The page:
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RCS awarded grant for Pre-K program

More children throughout Alabama will have access to high-quality, voluntary pre-kindergarten thanks to nearly 100 grants announced by Gov. Robert Bentley on Wednesday, including grants for two Franklin County programs.

The grants announced by Bentley will expand Alabama’s First Class voluntary pre-k program to more schools, preschools, childcare centers, Head Start locations, and other new and expanding pre-k sites across the state.

The Community Action Partnership of North Alabama’s Russellville division received a $45,000 excellence grant for the Head Start program in Russellville.

Russellville City Schools also received a $120,000 first class plus grant for their program at West Elementary School.

“The most important part of a child’s education is a good, solid foundation, and our First Class voluntary pre-k program provides that,” Bentley said.

“All children, regardless of where they live, deserve the opportunity to excel. A high-quality, voluntary pre-k program improves their chances of success in K-12 school. This is a wise investment that will benefit children and families throughout Alabama.”

Grants were awarded based on several criteria including local needs, local demand and high quality standards at the new and expanding pre-k sites.

“Demand for these grants far exceeded our supply, and that’s a testament to the need for expanding access to this program,” Bentley said.

“I want to give more families the option of enrolling their children in voluntary pre-k, and I will continue my efforts to expand access to First Class even more.”

Alabama’s First Class program is nationally-recognized for its quality. Alabama is currently one of only four states in the country to meet all 10 quality benchmarks established by the National Institute for Early Education Research. The benchmarks include teacher training, staff-child ratios, support services and more. First Class has now met all of these benchmarks for seven years in a row.

“This program was developed by early childhood education experts from Alabama for the children of Alabama,” Bentley said.

“We have Alabama-based guidelines and quality assurances, and by expanding access to this voluntary program, we can benefit more children here in Alabama.”

The only problem is that only six percent of Alabama’s four-year-olds are currently enrolled in the First Class program. The state also ranks a disappointing 33rd in access among the 40 states that offer pre-k programs.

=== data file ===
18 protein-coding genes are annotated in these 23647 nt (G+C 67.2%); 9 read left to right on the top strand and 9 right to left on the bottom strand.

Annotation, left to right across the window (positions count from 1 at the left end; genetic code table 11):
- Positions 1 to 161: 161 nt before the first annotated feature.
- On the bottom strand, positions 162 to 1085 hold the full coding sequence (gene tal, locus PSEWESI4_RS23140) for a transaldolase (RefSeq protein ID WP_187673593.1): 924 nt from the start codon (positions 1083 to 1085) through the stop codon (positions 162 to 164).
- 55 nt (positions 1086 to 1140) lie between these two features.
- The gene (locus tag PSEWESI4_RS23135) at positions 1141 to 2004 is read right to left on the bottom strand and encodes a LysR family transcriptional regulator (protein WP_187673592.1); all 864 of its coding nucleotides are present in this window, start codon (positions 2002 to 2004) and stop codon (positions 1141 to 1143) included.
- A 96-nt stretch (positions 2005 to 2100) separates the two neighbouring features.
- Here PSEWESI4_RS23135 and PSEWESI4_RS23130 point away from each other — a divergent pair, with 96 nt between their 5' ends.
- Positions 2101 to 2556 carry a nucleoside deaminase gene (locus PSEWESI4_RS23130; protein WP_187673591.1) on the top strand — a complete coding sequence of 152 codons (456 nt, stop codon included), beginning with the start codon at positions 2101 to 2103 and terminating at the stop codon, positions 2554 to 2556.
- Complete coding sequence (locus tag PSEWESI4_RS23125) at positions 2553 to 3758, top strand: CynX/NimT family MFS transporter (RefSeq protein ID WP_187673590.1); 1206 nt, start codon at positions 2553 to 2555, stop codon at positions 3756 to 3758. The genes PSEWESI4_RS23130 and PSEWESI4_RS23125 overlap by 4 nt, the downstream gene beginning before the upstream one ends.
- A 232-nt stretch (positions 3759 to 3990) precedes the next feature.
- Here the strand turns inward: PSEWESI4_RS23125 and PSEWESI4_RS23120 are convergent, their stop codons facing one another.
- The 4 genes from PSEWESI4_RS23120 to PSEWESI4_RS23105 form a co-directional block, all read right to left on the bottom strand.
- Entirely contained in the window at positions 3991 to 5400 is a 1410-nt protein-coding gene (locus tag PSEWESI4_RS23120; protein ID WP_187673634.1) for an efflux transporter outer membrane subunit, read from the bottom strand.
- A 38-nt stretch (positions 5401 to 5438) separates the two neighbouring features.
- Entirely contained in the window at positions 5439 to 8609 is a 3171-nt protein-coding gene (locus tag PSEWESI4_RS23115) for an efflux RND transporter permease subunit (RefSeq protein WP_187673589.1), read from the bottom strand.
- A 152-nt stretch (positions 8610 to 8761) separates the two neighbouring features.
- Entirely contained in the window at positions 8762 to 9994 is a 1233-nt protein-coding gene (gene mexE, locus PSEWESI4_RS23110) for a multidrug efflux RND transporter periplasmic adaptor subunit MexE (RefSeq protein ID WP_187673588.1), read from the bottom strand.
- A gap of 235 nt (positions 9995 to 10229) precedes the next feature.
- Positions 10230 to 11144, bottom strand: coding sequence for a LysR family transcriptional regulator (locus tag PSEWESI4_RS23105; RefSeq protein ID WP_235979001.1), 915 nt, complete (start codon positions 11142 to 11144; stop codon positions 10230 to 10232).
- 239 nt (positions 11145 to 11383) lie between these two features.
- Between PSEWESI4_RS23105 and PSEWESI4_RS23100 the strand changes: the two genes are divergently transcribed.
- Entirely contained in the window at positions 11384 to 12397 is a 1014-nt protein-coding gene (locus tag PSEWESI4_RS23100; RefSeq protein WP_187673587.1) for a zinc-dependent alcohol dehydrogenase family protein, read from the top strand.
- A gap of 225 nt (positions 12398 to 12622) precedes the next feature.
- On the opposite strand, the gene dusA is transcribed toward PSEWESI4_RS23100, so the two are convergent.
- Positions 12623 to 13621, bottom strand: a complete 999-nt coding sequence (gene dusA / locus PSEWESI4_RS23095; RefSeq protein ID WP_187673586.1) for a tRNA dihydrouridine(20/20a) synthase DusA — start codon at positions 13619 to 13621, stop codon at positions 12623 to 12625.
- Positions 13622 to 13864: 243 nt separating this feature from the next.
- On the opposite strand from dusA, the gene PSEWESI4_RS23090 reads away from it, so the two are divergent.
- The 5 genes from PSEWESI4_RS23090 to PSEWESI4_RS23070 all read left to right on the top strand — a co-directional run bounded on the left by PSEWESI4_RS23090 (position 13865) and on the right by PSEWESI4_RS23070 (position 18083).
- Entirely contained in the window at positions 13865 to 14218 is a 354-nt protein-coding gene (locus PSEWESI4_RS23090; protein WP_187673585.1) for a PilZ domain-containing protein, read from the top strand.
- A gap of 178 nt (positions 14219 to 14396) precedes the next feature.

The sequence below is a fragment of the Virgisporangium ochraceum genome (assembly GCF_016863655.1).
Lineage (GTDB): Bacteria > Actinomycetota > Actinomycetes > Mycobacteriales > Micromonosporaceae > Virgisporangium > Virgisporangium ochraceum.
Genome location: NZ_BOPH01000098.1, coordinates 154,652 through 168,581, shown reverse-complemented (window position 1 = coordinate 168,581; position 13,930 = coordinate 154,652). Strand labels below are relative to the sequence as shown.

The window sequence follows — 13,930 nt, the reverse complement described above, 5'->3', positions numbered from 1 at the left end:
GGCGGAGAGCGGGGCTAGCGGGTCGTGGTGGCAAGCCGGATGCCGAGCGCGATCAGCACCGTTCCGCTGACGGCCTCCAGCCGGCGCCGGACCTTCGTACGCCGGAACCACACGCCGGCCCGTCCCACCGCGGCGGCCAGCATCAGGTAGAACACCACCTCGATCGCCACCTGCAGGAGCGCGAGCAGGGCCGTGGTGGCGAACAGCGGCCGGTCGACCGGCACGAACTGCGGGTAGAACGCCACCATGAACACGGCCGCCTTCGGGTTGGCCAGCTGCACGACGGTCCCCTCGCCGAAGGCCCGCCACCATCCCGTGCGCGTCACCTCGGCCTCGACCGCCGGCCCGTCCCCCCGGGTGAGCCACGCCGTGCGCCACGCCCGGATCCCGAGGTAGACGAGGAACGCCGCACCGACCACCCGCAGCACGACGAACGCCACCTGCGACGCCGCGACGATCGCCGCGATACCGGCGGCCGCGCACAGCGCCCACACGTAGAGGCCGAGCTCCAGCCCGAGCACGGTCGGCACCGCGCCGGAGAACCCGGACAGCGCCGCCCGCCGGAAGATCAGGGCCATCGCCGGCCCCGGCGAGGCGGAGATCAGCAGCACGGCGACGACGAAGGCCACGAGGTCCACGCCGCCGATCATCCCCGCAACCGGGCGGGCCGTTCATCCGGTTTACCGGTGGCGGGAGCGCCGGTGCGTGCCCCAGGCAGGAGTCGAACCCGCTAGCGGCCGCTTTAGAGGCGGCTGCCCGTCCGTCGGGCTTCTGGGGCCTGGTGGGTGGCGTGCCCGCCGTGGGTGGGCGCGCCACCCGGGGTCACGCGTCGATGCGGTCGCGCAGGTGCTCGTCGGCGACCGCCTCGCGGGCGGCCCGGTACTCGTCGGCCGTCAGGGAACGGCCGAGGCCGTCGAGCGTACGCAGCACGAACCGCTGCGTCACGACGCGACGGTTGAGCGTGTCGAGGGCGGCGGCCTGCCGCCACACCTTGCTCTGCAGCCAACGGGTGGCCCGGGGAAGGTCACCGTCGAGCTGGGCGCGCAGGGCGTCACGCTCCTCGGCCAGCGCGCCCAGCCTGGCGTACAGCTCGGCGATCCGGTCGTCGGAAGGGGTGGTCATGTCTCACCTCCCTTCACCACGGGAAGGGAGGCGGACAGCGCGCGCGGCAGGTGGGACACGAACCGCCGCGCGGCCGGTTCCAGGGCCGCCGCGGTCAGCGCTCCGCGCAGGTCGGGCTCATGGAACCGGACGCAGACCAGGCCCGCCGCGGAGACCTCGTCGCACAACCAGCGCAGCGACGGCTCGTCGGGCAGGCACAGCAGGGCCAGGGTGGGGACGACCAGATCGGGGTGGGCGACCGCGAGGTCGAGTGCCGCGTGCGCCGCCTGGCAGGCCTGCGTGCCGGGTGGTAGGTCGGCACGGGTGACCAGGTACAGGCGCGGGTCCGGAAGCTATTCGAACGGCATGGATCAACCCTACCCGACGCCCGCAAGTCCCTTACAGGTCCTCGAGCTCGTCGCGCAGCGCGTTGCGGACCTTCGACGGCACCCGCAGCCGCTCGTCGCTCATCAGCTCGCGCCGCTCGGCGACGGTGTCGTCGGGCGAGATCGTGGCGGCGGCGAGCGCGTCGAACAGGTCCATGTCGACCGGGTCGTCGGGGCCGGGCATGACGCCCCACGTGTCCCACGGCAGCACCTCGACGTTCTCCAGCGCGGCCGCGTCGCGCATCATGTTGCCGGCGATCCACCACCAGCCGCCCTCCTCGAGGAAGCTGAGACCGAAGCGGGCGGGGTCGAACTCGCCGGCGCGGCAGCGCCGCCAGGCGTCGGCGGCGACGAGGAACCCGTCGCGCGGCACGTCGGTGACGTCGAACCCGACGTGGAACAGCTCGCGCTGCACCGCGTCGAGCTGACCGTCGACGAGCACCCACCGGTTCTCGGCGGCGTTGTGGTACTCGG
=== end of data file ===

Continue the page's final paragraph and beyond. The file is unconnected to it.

In order to expand access, Governor Bentley proposed additional funding for voluntary pre-kindergarten in the fiscal year 2014 Education Trust Fund.

In May, the Alabama Legislature approved more than $9 million in additional voluntary pre-k funding.

First Class is managed by the Alabama Office of School Readiness. The office is part of the Alabama Department of Children’s Affairs, which is overseen by Governor Bentley.

Jeana Ross, the Governor’s Commissioner of Children’s Affairs, said the demand for expansion grants has been strong in communities throughout the state, and efforts will continue for additional expansion in the future.

“This is the next step in a long-term process of giving more families the opportunity to send their children to voluntary pre-kindergarten,” Ross said.

“If parents want to send their children to pre-k, we want them to have that option. We want more children to benefit from the high quality standards that are the basis of First Class. We will work with First Class sites across the state to make sure more children are receiving a quality foundation that will prepare them for success in K-12 school and beyond.”

The grants announced Wednesday represent approximately $7.26 million of the additional funding approved for voluntary pre-k. The funding will be divided among 93 sites across the state. Local match funding of 25 percent will be required. Remaining state funding will be allocated to additional sites based on various needs in the near future.

“While these grants will help us offer voluntary pre-k to many more families, there is still a long way to go before all children have access,” Bentley said.

“That’s why it’s important to build on this progress and make sure we’re offering this high-quality program to even more families in the years to come.”